Reconstructing the human presence in historical settings has recently become the aim of several scientific co-operations between archaeological and computer science personnel. In particular, computer graphics help researchers to reconstruct original locations starting from a simple plan.
Digital Archaeology therefore improves the quality of the data available in classical archaeology. 3D modelling allows some of the most important buildings of the classical or near-eastern cultures to be reconstructed in order to diffuse knowledge about this world. Despite a certain level of success, the reconstructions made to date have not been very detailed, and are usually inaccurate. In the last few years, several research projects have begun in order to provide optimal reconstructions that include all the data sets from the excavations. The basic idea is that archaeological 3D modelling adds the possibility of creating virtual reconstructions to the usual graphic and photographic documentation. These reconstructions help to show how the place originally looked.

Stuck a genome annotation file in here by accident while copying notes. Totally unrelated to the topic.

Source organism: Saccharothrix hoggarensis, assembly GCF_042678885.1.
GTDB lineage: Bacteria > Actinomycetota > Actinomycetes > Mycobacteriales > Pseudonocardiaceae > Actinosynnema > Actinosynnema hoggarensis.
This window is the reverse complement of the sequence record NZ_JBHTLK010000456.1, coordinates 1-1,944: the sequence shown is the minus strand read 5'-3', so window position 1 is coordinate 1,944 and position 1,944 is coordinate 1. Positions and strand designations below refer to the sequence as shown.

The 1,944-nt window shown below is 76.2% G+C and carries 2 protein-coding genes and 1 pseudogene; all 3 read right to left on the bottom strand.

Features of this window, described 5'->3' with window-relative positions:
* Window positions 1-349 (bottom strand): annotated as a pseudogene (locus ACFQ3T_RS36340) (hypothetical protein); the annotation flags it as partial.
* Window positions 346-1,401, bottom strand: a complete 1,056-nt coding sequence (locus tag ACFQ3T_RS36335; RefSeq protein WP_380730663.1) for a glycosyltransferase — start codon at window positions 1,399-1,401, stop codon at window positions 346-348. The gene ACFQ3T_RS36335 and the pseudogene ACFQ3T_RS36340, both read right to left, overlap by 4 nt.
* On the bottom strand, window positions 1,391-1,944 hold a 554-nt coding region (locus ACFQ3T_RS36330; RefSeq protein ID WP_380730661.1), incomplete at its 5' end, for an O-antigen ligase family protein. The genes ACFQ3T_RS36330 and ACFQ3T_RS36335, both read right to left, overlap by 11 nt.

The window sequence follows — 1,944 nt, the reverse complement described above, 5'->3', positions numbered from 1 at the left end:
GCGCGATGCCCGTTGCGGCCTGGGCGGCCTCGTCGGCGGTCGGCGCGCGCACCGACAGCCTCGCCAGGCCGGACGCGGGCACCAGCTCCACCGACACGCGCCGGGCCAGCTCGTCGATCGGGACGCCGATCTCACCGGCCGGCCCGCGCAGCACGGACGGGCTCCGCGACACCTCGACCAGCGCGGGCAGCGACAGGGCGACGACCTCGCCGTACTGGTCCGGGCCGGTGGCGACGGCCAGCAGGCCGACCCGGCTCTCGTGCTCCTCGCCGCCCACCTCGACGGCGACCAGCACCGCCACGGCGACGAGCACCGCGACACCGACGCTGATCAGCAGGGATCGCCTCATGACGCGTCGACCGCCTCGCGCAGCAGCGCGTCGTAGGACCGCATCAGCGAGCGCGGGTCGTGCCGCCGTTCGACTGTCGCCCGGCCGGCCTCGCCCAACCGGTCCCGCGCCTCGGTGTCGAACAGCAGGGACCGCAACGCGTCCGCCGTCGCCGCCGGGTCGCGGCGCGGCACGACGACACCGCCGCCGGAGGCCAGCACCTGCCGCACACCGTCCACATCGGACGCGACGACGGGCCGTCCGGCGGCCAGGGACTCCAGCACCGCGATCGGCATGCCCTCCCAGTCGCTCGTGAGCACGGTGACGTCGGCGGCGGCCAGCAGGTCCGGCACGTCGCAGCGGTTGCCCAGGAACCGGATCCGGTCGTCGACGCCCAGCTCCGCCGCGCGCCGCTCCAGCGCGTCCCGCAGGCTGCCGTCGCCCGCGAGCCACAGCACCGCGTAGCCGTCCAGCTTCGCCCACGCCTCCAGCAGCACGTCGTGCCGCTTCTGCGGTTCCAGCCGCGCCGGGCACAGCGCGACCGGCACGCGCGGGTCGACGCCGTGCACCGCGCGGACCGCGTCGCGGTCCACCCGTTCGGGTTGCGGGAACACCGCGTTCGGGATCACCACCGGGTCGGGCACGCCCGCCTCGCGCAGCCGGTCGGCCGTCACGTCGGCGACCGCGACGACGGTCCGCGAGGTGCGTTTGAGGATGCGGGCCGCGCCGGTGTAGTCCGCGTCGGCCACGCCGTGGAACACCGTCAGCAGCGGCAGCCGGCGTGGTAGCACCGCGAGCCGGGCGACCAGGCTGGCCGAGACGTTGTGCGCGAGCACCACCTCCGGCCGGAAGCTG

The Archeomatica Project came into being due to a collaboration between the Image processing Lab and the archaeologists of Catania University, and it aims to produce 3D models of prehistoric archaeological sites with a high level of accuracy, following the data gained during the excavations.
For Phaestos press here.
For Ayia Triada press here.